Dreaming of a traditional stone oven and fruitwood to heat it!

The oven at Ciao Restaurant, Coupeville

While I have put my attention on building soil over the last 16 years, and enjoyed the alchemy of many compost piles, I have missed out on the incredible art of baking. Now with several tons of organic whole grain sitting in the barn, infinite possibilities involving flour begin to swirl in my imagination. I realize, like the complexity of soil biology, the world of baking is vast and refined. What is compelling me the most about baking right now is the element of fire. I have deep respect for bakers who continue to fire their ovens with wood, and have longed for access to a clay oven somewhere near here, sometime soon, where one could experiment with wood qualities in addition to the blend of flours, ancient sourdough starters and delicious bread recipes.

I recently dropped off some fresh flour (kamut and a red hard spring wheat) at the new local pizza place “Ciao” on Main Street, in Coupeville. Mark, who has the very coolest oven (seen in the picture) increased my oven envy by telling me exactly how it was created, including the details about the volcanic sand from Mt Versuvius used in the mortar…..

I’m looking forward to Mark’s experimentation with my locally grown flours, combined with his creativity and of course his fabulous oven! He mentioned something about chocolate dessert and a pasta dish….. If the pizza’s are anything to go by, we might be in for a real treat. Mark is on an inspiring track, using local produce right from Ebey’s Prairie, the food here tastes good and the service is excellent! Check out the oven while you are at it, and the apple wood stacked below it.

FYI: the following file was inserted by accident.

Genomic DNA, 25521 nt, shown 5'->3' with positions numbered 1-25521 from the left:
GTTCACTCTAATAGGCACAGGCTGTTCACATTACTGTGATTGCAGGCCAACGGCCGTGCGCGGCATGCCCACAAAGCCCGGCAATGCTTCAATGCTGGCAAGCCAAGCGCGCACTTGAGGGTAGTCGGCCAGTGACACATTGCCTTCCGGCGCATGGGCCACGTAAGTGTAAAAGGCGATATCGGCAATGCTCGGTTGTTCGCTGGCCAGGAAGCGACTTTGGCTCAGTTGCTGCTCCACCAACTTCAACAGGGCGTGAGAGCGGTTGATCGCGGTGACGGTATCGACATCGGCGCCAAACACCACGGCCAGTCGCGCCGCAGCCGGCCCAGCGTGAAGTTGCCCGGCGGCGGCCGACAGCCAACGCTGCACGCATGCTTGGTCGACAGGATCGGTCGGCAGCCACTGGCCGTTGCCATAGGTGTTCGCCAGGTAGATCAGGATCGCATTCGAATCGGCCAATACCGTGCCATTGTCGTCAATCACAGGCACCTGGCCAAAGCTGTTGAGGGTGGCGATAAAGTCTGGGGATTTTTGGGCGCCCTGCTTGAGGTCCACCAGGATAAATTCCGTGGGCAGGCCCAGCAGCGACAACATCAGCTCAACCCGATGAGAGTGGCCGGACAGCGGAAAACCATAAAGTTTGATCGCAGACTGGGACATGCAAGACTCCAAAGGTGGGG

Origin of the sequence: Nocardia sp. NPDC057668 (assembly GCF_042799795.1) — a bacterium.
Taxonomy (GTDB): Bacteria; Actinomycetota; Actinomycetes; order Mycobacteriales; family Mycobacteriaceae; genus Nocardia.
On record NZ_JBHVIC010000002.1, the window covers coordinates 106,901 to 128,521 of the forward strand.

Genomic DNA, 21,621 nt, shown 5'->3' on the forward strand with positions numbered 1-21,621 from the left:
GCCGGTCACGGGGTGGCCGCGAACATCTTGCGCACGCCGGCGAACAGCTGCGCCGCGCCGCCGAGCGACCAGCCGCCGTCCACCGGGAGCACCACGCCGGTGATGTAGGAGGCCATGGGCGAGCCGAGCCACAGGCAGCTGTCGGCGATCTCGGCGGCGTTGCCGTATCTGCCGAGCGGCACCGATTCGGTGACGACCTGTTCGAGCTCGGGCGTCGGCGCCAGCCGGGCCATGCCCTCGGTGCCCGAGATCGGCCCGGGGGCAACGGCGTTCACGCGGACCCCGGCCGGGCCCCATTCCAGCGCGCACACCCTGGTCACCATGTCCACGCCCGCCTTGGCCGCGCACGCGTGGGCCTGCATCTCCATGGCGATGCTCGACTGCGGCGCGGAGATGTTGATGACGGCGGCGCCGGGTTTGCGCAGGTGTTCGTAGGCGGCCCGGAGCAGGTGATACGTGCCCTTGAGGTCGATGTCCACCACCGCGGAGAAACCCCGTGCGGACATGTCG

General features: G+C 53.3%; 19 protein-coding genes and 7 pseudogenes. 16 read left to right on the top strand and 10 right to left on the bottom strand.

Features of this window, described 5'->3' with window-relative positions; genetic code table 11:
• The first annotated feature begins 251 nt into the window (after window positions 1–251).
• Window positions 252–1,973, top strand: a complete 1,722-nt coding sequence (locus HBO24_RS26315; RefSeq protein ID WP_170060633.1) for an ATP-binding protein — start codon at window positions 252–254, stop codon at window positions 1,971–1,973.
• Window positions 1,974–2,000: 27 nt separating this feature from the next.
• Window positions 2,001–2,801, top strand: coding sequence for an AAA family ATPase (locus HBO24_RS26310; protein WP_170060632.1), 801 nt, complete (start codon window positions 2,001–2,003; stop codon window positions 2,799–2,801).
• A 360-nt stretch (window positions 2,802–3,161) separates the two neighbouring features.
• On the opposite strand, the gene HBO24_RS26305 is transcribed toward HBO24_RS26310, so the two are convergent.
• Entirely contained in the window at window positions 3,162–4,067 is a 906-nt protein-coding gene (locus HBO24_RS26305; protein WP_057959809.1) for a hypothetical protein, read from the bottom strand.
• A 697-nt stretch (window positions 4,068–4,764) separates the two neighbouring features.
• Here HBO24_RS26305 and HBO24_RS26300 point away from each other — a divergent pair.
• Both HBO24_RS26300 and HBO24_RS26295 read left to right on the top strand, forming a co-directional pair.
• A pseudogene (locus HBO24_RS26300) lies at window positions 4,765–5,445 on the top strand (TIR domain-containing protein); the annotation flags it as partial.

Thinking about burning different woods, I remembered and found this fascinating old verse, cute enough to post: (found in Foodwise by Wendy E Cook)

Burning Wood – traditional verse

Oak logs will warm you well

If they’re old and dry.

Larch logs of pinewood smell

But the sparks will fly.

Beech logs for Christmas time,

Yew logs heat well.

Scotch logs it is a crime

For anyone to sell.

Birch logs burn too fast,

Chestnut scarce at all.

Hawthorn logs are good to last

If you cut them in the fall.

Holly logs will burn like wax,

You should burn them green.

Elm logs like smouldering flax,

No flame to be seen.

Pear logs and apple logs,

They will scent your room.

Cherry logs across the dogs

Smell like flowers in bloom.

But ash logs, all smooth and grey,

Burn them green or old;

Buy up all that come your way,

They’re worth their weight in gold!

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